How one stops the toxic game of entitlement is to decide consciously that you will take responsibility for your actions. If you receive negative feedback from the world, such as losing a job, or from your body, such as having high cholesterol, you accept your role in the reality of the situation. You made your cake. Eat your cake, experience the indigestion you get from it, and then decide to implement your new life recipe.
If you have high cholesterol, research why one gets high cholesterol, and stop any and all related bad habits, replacing them with educated, helpful, new habits. If you lose your job, find out why, consider your options where you are, and move forward vowing not to repeat the cycle again.
There are many benefits that come with choosing responsibility over entitlement. First, you get to start over. Freeing yourself from guilt by accepting that you made a mistake liberates your mind. You can then start to dream again, thinking of what it is that you want to experience in life. Start taking small steps on a daily basis with small experiences until they build up to the one you truly desire.
For example, one can rarely run a marathon tomorrow without any training. But today you can walk for 20 minutes, and eventually run 5 miles. With more training, the once overwhelming idea of running a marathon comes within reach.
To those of you who are unemployed or working in a job you don't particularly like: remember the baby steps. Do something today to start your accumulation of experiences that will drive you towards the job of your dreams or towards your own business.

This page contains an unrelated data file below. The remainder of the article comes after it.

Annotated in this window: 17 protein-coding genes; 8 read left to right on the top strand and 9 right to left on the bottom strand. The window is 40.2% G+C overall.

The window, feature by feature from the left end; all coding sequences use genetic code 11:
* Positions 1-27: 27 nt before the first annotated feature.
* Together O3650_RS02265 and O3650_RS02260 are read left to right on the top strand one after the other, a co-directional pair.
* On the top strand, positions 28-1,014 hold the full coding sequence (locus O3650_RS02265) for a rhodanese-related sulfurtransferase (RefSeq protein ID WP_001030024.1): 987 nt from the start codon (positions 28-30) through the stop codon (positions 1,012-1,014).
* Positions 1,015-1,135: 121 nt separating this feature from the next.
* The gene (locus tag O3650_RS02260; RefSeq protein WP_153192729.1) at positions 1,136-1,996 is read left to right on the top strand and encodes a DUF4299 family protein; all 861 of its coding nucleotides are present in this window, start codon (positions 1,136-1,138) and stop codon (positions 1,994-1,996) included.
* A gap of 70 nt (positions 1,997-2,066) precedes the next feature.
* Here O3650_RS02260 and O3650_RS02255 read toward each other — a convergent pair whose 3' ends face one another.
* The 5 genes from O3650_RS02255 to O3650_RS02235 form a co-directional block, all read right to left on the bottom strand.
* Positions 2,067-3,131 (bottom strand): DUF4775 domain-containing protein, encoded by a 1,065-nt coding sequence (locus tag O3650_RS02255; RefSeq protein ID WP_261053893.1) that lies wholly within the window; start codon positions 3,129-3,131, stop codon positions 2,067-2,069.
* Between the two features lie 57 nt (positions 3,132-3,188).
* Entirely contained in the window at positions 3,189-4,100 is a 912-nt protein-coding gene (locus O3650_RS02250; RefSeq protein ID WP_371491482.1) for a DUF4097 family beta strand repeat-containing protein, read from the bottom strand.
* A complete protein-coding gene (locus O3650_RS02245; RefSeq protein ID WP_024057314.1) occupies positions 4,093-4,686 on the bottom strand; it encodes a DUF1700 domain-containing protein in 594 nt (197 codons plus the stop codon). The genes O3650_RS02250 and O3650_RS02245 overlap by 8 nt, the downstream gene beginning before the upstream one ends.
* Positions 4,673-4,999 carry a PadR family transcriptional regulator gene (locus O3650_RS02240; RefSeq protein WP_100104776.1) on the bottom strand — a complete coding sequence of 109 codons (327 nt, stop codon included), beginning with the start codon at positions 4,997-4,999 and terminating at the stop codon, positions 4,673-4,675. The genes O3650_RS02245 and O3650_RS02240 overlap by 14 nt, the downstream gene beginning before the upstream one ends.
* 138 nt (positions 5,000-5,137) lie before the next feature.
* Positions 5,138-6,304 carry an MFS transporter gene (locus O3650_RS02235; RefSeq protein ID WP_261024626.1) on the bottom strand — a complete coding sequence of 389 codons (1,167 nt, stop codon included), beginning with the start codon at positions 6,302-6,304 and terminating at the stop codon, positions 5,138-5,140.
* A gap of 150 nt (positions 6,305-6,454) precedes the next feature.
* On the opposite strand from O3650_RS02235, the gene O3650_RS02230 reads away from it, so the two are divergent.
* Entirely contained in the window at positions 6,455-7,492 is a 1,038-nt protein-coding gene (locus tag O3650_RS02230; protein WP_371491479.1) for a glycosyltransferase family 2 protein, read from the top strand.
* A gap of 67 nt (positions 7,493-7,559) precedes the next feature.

Resources for New Thinkers
Living By Example
We obtain satisfaction in life from experiencing that which we love through our senses. As much as we try, we can't obtain experience from others; it comes from within ourselves and is as unique as a snowflake. We all have something of value to share with the world that we desire to express in reality. It may take time to find the right person who sees it, but know that that person exists. Don't sell yourself short by selling your experience for less than it's worth. What you produce with your abilities is directly linked to your self-esteem. By living a responsible life, you develop integrity naturally, from which flows the knowledge that you are capable, worthwhile, and good. Only give yourself to those who recognize your value. Agree to exchange only with others who give you something you value in return--if not money, than food, or supplies, or friendship.
The ultimate benefit of the new recipe for life is that you can then share your cake with others. When you become abundant from the harvest of the seeds you sowed, you can then share it with those who provide value to your life. Instead of giving money to beggars in exchange for nothing and reinforcing their current state, you can create a scholarship to help a young person study something you both find worthwhile. The difficulty comes in finding the people worth helping, who do not seek assistance through entitlement, but rather through dedication to an idea, an ideal, and a productive future. Share your new recipe for life with those who are full of life, energy, and ideas, and your values will be carried on in their minds and through their productive life achievements.